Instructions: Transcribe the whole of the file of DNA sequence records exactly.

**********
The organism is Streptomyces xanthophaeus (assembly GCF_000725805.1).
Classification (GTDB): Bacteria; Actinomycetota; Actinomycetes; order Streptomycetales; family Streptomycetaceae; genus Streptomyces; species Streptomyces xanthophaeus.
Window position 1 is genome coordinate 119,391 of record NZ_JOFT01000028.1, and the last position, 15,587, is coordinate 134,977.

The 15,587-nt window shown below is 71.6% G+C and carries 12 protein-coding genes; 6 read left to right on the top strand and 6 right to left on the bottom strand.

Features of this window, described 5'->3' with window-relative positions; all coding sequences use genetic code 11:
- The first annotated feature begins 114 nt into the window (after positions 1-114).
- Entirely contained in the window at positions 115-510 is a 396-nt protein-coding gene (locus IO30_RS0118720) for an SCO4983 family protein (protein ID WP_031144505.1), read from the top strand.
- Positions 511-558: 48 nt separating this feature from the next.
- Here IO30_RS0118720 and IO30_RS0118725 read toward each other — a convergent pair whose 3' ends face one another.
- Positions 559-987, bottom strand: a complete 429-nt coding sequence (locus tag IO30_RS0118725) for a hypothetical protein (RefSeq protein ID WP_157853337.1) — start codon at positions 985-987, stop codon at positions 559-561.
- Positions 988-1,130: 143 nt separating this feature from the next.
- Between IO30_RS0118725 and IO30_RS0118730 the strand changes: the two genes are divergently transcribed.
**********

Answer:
The organism is Streptomyces xanthophaeus (assembly GCF_000725805.1).
Classification (GTDB): Bacteria; Actinomycetota; Actinomycetes; order Streptomycetales; family Streptomycetaceae; genus Streptomyces; species Streptomyces xanthophaeus.
Window position 1 is genome coordinate 119,391 of record NZ_JOFT01000028.1, and the last position, 15,587, is coordinate 134,977.

The 15,587-nt window shown below is 71.6% G+C and carries 12 protein-coding genes; 6 read left to right on the top strand and 6 right to left on the bottom strand.

Features of this window, described 5'->3' with window-relative positions; all coding sequences use genetic code 11:
- The first annotated feature begins 114 nt into the window (after positions 1-114).
- Entirely contained in the window at positions 115-510 is a 396-nt protein-coding gene (locus IO30_RS0118720) for an SCO4983 family protein (protein ID WP_031144505.1), read from the top strand.
- Positions 511-558: 48 nt separating this feature from the next.
- Here IO30_RS0118720 and IO30_RS0118725 read toward each other — a convergent pair whose 3' ends face one another.
- Positions 559-987, bottom strand: a complete 429-nt coding sequence (locus tag IO30_RS0118725) for a hypothetical protein (RefSeq protein ID WP_157853337.1) — start codon at positions 985-987, stop codon at positions 559-561.
- Positions 988-1,130: 143 nt separating this feature from the next.
- Between IO30_RS0118725 and IO30_RS0118730 the strand changes: the two genes are divergently transcribed.